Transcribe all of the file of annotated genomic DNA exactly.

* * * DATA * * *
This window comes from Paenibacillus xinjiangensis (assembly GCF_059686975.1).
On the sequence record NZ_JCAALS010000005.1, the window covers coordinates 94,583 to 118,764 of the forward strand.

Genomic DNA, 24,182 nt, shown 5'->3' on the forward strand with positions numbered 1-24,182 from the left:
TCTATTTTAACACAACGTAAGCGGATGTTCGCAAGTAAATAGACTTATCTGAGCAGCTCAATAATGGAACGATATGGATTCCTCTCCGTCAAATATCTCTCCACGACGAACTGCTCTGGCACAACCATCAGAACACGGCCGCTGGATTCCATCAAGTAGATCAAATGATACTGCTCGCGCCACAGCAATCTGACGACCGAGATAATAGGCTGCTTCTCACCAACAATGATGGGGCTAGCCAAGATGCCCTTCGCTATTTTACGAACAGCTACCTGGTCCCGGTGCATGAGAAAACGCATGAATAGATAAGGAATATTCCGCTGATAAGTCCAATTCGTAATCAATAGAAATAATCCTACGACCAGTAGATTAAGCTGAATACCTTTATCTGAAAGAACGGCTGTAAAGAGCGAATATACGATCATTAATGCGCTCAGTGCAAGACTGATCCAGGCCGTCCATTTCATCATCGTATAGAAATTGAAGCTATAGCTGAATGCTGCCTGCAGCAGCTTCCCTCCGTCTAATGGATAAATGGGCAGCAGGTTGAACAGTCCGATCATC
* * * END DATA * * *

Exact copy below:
This window comes from Paenibacillus xinjiangensis (assembly GCF_059686975.1).
On the sequence record NZ_JCAALS010000005.1, the window covers coordinates 94,583 to 118,764 of the forward strand.

Genomic DNA, 24,182 nt, shown 5'->3' on the forward strand with positions numbered 1-24,182 from the left:
TCTATTTTAACACAACGTAAGCGGATGTTCGCAAGTAAATAGACTTATCTGAGCAGCTCAATAATGGAACGATATGGATTCCTCTCCGTCAAATATCTCTCCACGACGAACTGCTCTGGCACAACCATCAGAACACGGCCGCTGGATTCCATCAAGTAGATCAAATGATACTGCTCGCGCCACAGCAATCTGACGACCGAGATAATAGGCTGCTTCTCACCAACAATGATGGGGCTAGCCAAGATGCCCTTCGCTATTTTACGAACAGCTACCTGGTCCCGGTGCATGAGAAAACGCATGAATAGATAAGGAATATTCCGCTGATAAGTCCAATTCGTAATCAATAGAAATAATCCTACGACCAGTAGATTAAGCTGAATACCTTTATCTGAAAGAACGGCTGTAAAGAGCGAATATACGATCATTAATGCGCTCAGTGCAAGACTGATCCAGGCCGTCCATTTCATCATCGTATAGAAATTGAAGCTATAGCTGAATGCTGCCTGCAGCAGCTTCCCTCCGTCTAATGGATAAATGGGCAGCAGGTTGAACAGTCCGATCATC